ConTEXT is a truly excellent freeware text editor developed by Eden Kirin. The software was developed simply because "After years and years gumbling with all kind of Windows text editors, I haven't found any of them to complete satisfy my needs, so I wrote my own.."1 It is currently only available for Windows platforms.
While pretty much anyone who ever uses Notepad for anything will no doubt find ConTEXT useful, it has been designed with software developers in mind. Features which are only really useful for programming such as auto indenting are included, and there is a very flashy highlighting function, which can be configured by the user to, for example, make comments go grey, make keywords go bold, and make text inside quotes go red, which allows you to easily tell if you have failed to close any quotes or brackets. This highlighting features is customisable to the extreme, and although the basic download comes with a large number of highlighter profiles (for Java, C++, HTML, Perl, Python, Fortran, ObjectPascal and more) it is possible to make and distribute your own (for example, I discovered the program on a Sega Master System programming site, and the link was accompanied by a Z80 Assembler highlighter file). A number of highlighter files are available on the ConTEXT site.
There is no limit to the number of files which can be open at once (which are thankfully all kept under one main button in the taskbar, and selectable from within the program) or the size of those files, and a single line can be up to 4 Kilobytes in length. The software is pretty fast, and while it's not quite as speedy as Notepad, I think considering all the extra features it provides, it's very efficient. All the usual find, search and replace etc. features are present, along with converting between DOS, Mac and Unix text formats, and Unicode as well. I have no doubt that I could spend years doing things on ConTEXT and never fully use all the features.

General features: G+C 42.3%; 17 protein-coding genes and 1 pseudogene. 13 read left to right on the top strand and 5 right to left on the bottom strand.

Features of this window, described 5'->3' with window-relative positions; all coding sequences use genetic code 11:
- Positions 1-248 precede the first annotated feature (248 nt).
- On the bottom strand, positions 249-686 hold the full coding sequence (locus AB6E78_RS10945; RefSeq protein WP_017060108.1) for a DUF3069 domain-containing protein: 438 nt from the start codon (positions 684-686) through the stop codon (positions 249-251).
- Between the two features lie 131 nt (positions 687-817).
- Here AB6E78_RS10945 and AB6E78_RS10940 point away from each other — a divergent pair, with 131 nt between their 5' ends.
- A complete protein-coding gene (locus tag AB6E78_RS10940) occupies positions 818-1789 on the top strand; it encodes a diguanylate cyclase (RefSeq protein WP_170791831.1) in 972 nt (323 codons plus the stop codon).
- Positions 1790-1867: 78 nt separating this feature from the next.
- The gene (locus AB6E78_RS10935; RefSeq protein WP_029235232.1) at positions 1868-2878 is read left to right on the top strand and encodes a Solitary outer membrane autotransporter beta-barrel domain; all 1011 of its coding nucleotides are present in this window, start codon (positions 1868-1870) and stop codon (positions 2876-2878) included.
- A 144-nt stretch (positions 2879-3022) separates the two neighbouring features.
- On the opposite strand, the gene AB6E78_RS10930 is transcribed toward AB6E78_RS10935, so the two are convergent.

Probably the feature which impressed me most (although I have been writing my Java in Notepad so far, so pretty much anything would impress me) was the pre recording of functions which could be done. As well as Macros, there is huge scope for setting up, for example, auto compile options. In the SMS programming tutorial I read, the author had set up ConTEXT so that f9 automatically compiled whatever was being worked on, and other keys ran debuggers on the output. The function keys from 9 to 12 can be programmed pretty easily (I managed to get it to auto compile my Java, so it can't be that hard) and then any console output that appears is captured and appears as part of the ConTEXT window.
Naturally, the installer file manages not only to replace Notepad as the default text editor, it even replaces the Notepad file2 with a fake file which launches ConTEXT, for the few cases of programmes which have hardcoded calls to Notepad. This guy really does think of everything.
I only bothered to get this program because after installing a scanner, Notepad refused to print (giving some strange "Not enough Memory to print" message, even when it was the only thing running) but I'm actually glad that happened now, because I can see ConTEXT making my life a whole lot easier. If any of you are coders (and hey, this is E2, I'm sure a heck of a lot of you are) then I would highly recommend picking it up. It's free, it's fast, and it's writeen by a programmer for programmers. The program hasn't been going for too long, and there is definitely still room for improvement (according to the author, anyway; he has a huge list of things to add for version 1.00, including hex editor capability). I would use this for everything, but until someone can make it preview my nodes by pressing f9, I'm still keepin dann's Offline Scratchpad handy..
1 - from the readme.txt
2 - The original file is renamed to Notepad.exe.bak - just in case...